There may be no need to keep a map of the class loaders in PluginManager, but I guess it’s no big deal.

I don’t see any point in the current PluginClassLoader usage - in fact it’s a really bad thing to lump all the plugin lib directories together and can lead to real support issues as Plugins may do random things depending on what jars are installed with what Plugins and whether the URLs are pushed on the class loader stack before another …

I don’t see the point in having lib and privateLib directories. What is the purpose of jar files in lib. Why would I want jar files I put in lib directory to be visible to other Plugins and vice versa. It’s the same as having web container webapp separation.

I understand the desire to keep the Spark container simple, but the Container ought to provide the framework to provide class separation between Plugins, so I think the following could be done

  1. PluginManager creates a new PluginClassLoader before creating the Plugin class instance

  2. PublicPlugin has the class loader instance (if it wants it)

  3. PluginClassLoader is populated with URLs in this order

a) plugins/pluginName/classes - directory

b) plugins/pluginName/lib/*.jar

c) plugins/classes

d) plugins/*.jar

That allows the plugin to use it’s own private classes and libs and allows the plugins directory to act as a shared class repository to be usable by all plugins (both jar files and individual classes).

There are various discussions about parent-last class loading, which avoid the delegation to parent first, but I am not sure if this is good practice or not. It may be possible to have a Spark Container ClassLoader, which is set to load the classes in the Container, which is a separate class loader to the system class loader. In that way, when loading the plugins, it can first get the system class loader and use that to create the PluginClassLoader. In that way, the PluginClassLoader could in fact delegate to the parent first as it would not then find the Spark Container classes as it would bypass that ClassLoader.

Cheers

Antony

Log4j is actually a real PITA. It will force the use of the Thread’s ContextClassLoader to find the log4j.(properties/xml). It’s well described here http://articles.qos.ch/classloader.html and in this http://stackoverflow.com/questions/1974705/log4j-and-the-thread-context-classloa der they recommend dropping in SLF4j as a replacement.

Hi Antony,

Please see below

[Antony]

Requiring a Plugin writer to take on the intricacies of writing a custom ClassLoader makes writing Plugins too complex

[Mircea]

I totally agree, a Plugin writer should not do that, I was just thinking that we can extend current mechanism to automatically create a dedicated plugin class loader that will load plugin dependencies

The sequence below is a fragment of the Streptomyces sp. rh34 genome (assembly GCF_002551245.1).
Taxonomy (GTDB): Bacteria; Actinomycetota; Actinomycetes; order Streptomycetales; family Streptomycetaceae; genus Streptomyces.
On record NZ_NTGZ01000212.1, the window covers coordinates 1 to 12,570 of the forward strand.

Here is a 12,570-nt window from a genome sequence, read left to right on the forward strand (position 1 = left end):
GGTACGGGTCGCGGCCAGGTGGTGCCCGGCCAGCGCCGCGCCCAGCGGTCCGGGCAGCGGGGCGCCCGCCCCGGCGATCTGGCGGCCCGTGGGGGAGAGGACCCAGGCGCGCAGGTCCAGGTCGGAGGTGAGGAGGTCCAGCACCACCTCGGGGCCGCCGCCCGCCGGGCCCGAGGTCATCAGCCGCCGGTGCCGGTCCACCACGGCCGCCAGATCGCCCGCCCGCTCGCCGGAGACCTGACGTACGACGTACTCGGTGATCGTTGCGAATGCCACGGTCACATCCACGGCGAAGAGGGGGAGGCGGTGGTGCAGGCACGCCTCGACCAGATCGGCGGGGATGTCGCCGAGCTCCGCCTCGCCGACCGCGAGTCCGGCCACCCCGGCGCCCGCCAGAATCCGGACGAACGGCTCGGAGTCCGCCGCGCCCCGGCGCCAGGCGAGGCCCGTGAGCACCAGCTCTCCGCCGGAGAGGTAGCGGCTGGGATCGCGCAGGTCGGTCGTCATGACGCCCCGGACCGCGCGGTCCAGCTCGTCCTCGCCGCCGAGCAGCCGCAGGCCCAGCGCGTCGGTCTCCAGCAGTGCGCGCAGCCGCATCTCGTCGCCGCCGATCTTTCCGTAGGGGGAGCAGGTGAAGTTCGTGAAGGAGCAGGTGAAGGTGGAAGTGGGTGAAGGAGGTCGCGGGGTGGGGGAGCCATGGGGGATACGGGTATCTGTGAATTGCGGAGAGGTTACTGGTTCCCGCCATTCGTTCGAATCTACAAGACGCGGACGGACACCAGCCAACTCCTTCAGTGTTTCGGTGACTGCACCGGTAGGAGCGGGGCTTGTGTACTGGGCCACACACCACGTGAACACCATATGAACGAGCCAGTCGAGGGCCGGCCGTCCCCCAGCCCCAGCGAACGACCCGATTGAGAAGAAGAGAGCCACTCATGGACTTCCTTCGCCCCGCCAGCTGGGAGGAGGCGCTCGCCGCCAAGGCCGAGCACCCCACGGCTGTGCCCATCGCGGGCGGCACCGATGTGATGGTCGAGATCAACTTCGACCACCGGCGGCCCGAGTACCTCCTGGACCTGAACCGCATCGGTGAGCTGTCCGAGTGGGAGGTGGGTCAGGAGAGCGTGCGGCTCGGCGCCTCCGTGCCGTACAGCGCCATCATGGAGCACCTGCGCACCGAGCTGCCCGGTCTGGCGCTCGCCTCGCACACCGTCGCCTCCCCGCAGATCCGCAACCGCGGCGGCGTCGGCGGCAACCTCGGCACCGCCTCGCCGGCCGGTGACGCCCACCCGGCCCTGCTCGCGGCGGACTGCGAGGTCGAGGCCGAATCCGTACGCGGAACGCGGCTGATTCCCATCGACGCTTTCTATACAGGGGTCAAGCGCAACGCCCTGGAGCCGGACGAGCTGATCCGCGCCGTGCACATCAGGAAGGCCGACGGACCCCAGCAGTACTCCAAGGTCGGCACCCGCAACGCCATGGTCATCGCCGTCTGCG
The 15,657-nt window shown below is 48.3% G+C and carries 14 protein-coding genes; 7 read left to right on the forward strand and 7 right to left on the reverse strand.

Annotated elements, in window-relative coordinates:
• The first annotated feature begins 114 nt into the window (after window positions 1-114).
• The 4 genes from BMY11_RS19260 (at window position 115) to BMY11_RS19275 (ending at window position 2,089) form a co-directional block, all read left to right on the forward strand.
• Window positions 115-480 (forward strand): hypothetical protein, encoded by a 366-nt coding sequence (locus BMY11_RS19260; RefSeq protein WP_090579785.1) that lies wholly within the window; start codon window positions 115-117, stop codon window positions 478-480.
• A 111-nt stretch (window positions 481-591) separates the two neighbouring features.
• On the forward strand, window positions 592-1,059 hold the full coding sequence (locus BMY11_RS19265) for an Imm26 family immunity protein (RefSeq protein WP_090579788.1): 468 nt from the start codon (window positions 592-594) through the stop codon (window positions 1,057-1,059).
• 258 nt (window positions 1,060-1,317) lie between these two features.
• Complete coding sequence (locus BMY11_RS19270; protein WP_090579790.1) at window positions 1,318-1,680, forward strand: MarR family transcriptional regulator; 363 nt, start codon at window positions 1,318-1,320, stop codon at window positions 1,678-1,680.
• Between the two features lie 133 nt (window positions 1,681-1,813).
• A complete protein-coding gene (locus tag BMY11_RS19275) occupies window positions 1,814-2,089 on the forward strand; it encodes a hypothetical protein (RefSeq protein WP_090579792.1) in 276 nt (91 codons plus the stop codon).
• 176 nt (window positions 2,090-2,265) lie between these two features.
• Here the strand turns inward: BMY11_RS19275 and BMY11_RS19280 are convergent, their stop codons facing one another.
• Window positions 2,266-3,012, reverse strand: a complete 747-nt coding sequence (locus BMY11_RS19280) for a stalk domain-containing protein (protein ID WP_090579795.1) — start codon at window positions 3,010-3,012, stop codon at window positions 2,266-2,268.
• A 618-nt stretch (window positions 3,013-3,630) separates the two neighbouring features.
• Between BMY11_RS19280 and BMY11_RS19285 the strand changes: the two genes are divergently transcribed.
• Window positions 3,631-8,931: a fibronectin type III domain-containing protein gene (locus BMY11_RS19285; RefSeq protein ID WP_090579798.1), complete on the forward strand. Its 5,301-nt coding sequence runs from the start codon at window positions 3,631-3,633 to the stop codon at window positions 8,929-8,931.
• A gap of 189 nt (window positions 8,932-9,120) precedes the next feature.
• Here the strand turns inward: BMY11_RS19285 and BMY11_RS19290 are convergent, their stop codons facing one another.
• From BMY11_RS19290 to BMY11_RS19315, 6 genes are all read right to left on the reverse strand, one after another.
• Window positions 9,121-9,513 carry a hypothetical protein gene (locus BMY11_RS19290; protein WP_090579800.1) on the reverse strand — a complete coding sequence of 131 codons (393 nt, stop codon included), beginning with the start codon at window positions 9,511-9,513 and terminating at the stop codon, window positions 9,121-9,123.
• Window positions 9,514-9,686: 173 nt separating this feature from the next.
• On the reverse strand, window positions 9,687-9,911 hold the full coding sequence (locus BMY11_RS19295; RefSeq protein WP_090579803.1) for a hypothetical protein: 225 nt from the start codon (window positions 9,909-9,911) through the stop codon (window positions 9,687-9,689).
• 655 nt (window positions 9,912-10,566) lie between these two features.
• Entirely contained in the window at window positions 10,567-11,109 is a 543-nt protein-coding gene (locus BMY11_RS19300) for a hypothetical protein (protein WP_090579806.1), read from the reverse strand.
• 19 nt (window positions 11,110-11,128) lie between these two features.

[Antony]

I don’t see any point in the current PluginClassLoader usage - in fact it’s a really bad thing to lump all the plugin lib directories together and can lead to real support issues

[Mircea]

Well, I am not sure if this is bad or not, but IMHO there should be a way to make Spark container aware of what plugins are installed. Loading all plugins in the same class loader proves to be a solution… What this doesn’t seem to resolve are plugin dependencies (other plugin jars), as you noticed.

I think that there are three major aspects here:

  1. There is Spark - the plugin container

  2. There are plugins

  3. There are plugin dependencies.

What we have a this point:

For 1 - there is the the Spark class loader responsible for spark libraries loading

For 2 - there is the Plugin class loader that loads all plugin jars (lib directories)

In addition for point 3 What you need is to load plugin dependencies in dedicated class loaders for each plugin. All those class loaders should inherit the generic plugin class loader

IMO, there is no need to beak the current functionality, removing the clas loader from point 2 I think will break the plugin dependency concept (in plugin.xml you can put a dependency tag and make one plugin to be loaded after a parent plugin)

I was looking on how Tomcat class loading takes place: The Overview Diagram:

http://www.jajakarta.org/tomcat/tomcat3.2-4.0/tomcat-4.0b5/src/catalina/docs/dev /classloaders.html

The plugin class loader created by spark (point 2) is somehow similar with “Shared” class loader from above diagram. What is missing right now are class loaders below Shared

Mircea

Hi Mircea,

[Antony]

I don’t see any point in the current PluginClassLoader usage - in fact it’s a really bad thing to lump all the plugin lib directories together and can lead to real support issues

[Mircea]

Well, I am not sure if this is bad or not, but IMHO there should be a way to make Spark container aware of what plugins are installed. Loading all plugins in the same class loader proves to be a solution… What this doesn’t seem to resolve are plugin dependencies (other plugin jars), as you noticed.

I think that there are three major aspects here:

  1. There is Spark - the plugin container
  1. There are plugins
  1. There are plugin dependencies.

What we have a this point:

For 1 - there is the the Spark class loader responsible for spark libraries loading

For 2 - there is the Plugin class loader that loads all plugin jars (lib directories)

In addition for point 3 What you need is to load plugin dependencies in dedicated class loaders for each plugin. All those class loaders should inherit the generic plugin class loader